For years, young people from any background have been able to get loans from the federal government for the purpose of going to college. Students have had access to up to $57,500 for college and even more if they continue on to graduate school.
However, supporters of this traditional student loan program could be in for a shock if opposition has their way. A controversial new idea is rapidly gaining support from Americans everywhere: stop letting everyone borrow money.
By not imposing underwritten standards, the federal government has been pretty successful at offering most of America’s youth a chance at paying for higher education, regardless of their ability to pay that money back.
Today, federal student loan debt sits at $1.2 trillion with a delinquency rate of at least 12 percent. If you don’t count the students that are currently taking classes, the number of people who haven’t made a payment on their student debt in the past three months is almost 25 percent. Seven million student borrowers have not made any payments in at least a year. Let those numbers marinate for a minute.
Why Is Student Loan Debt So High?
Many experts believe that a huge influx of “nontraditional students” – students enrolled in for-profit schools – is a big reason for the recent surge in student debt. These for-profit schools generally have diminished or nonexistent academic standards and coax students into borrowing as much as possible.
These predatory actions have made a huge negative impact on the student loan program. Students at for-profit schools reportedly make up about two-thirds of loan defaults.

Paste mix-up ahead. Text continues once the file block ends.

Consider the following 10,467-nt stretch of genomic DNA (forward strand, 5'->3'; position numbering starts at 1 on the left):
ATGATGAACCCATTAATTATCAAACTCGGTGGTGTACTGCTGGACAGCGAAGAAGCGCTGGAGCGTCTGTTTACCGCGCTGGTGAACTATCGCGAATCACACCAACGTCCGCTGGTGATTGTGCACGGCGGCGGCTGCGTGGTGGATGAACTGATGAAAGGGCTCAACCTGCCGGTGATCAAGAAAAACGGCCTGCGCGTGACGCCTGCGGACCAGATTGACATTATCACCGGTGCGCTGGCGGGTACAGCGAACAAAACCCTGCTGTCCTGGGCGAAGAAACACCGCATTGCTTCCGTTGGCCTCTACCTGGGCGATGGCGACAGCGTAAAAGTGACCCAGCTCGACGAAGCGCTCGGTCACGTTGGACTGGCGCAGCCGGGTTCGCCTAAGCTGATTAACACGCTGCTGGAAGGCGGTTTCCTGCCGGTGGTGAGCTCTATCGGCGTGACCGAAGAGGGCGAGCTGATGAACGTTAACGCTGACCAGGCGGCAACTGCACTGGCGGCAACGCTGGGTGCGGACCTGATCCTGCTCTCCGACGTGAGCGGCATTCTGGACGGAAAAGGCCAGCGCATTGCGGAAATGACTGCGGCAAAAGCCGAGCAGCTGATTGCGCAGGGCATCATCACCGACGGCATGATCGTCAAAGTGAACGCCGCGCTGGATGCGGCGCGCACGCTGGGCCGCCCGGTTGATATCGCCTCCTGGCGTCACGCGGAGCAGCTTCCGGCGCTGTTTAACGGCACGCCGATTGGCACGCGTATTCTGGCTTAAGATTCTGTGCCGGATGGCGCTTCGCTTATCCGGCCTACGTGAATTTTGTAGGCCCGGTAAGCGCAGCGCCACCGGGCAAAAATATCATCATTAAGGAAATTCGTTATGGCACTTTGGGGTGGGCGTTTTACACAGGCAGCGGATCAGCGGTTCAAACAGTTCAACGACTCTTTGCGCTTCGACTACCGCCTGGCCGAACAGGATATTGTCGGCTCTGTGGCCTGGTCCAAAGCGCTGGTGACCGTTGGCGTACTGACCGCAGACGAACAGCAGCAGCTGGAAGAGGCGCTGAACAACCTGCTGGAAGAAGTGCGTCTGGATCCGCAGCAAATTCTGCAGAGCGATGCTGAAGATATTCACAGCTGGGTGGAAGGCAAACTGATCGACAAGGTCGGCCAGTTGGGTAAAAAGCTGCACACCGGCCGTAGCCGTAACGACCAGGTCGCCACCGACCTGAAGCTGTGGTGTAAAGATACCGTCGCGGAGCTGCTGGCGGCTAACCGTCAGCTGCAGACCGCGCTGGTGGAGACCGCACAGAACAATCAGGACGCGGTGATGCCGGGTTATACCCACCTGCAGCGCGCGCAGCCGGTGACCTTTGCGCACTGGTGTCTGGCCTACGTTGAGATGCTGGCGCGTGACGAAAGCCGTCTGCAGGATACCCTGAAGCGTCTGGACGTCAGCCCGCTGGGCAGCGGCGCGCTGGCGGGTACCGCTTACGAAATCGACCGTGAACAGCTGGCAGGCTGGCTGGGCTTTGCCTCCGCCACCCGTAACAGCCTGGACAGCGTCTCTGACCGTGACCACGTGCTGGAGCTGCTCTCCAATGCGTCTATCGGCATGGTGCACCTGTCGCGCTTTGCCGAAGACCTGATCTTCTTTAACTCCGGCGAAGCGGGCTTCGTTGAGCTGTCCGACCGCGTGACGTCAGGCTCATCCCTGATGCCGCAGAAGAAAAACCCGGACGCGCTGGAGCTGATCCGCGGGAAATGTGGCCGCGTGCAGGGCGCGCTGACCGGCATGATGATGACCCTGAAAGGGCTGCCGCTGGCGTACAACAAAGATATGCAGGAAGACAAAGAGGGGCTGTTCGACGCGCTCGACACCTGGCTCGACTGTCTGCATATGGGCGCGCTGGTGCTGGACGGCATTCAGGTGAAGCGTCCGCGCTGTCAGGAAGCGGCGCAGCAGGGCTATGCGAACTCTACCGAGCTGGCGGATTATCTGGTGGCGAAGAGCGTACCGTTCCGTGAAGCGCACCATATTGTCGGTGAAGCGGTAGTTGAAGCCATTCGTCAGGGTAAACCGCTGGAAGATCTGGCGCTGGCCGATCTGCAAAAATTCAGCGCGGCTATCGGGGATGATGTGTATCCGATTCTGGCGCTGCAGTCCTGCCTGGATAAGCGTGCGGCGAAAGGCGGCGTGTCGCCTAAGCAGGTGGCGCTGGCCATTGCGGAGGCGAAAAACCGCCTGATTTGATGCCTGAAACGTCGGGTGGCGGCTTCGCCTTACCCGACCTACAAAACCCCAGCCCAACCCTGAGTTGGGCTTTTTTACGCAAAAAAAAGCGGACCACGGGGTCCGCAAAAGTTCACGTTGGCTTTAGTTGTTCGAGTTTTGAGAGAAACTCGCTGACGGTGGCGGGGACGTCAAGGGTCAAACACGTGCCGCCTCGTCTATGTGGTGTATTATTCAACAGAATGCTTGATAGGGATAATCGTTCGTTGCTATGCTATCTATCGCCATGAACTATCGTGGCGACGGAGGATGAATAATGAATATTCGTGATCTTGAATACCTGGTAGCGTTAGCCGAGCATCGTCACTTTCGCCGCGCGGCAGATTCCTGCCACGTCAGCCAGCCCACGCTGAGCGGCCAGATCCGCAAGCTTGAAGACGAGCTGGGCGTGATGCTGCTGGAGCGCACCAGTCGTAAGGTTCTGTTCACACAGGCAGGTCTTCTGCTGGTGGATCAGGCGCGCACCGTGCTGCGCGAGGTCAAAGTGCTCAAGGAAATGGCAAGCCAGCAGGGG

Another reason is that too many students are taking on the debt when they are not ready for it. Research shows that defaulted borrowers typically have low credit scores (below 599), come from poor families, and are unprepared to handle the high workload.
Essentially, economists are arguing that America is heading for a very serious financial crisis much like the mortgage crash in 2008. Student loan debt is growing out of control because there is not a screening system.
“It’s not a gift to a poor person who is not going to be able to complete a degree program to give them a loan,” says Stanford University economics professor Caroline Hoxby.
What Can Be Done to Avert the Student Debt Crisis?
A number of solutions for student debt have been proposed. The Obama administration has begun to cut funding to career training schools that have a history of racking up high student debt and leaving graduates with little income or aid.
Some experts propose offering more grants for first year students, allowing them to take on loans only after completing the first year.
Hillary Clinton’s idea to start holding universities liable for defaulted loans has seen rapidly increasing support.
None of these plans, however, include a way to solve the $1.2 trillion issue that is currently crushing our nation’s student borrowers.